ADD/ADHD: DESCRIPTION, CHARACTERISTICS AND
STRATEGIES FOR DEALING WITH THE CONDITION
The purpose of this essay is to discuss attention deficit disorder and attention deficit disorder with hyperactivity (ADD/ADHD). To this end, the essay first provides a general description of the disorder. This is followed by an examination of some of the basic characteristics exhibited by students with the condition. The final section of the essay reviews several specific behavioral and instructional strategies that can be used to deal with the disability.
In general, ADD/ADHD is classified as a behavioral disorder with characteristic clinical manifestations resulting in non-goal directed activity in that occurs in inappropriate amounts (Hallahan & Kauffman, 1992). The American Psychiatric Association (1994) uses the following criteria in the diagnosis of ADD and ADHD.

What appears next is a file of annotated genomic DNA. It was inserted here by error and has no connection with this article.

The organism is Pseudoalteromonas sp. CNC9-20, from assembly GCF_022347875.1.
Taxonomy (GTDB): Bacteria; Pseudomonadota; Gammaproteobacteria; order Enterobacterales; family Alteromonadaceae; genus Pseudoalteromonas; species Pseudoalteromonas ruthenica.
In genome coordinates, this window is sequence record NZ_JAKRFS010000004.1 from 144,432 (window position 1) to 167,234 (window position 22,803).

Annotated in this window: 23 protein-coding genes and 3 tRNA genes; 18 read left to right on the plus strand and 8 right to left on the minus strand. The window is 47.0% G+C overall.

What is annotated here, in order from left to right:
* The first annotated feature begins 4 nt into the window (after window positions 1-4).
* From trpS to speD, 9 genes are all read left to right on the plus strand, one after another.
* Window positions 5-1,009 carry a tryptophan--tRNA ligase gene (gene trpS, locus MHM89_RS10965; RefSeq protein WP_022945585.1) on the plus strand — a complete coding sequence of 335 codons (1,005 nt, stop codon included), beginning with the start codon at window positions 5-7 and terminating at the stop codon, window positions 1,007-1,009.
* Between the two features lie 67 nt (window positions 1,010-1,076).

A. The child manifests either (1) or (2) of the following:
(1) Inattention: At least six of the following symptoms of inattention have persisted for at least six months to a degree that is maladaptive and inconsistent with developmental level:
(a) often fails to give close attention to details or makes careless mistakes in schoolwork, work, or other activities
(b) often has difficulty sustaining attention in tasks or play activities
(c) often does not seem to listen to what is being said to him or her
(d) often does not follow through on instructions and fails to finish schoolwork, chores, or duties in the workplace (not due to oppositional behavior or failure to understand instructions)
(e) often has difficulties organizing tasks and activities
(f) often avoids, expresses reluctance about, or has difficulties engaging in tasks that require sustained mental effort (such as schoolwork or homework)
(g) often loses things necessary for tasks or activities (e.g. school assignments, pencils, books, tools, or toys)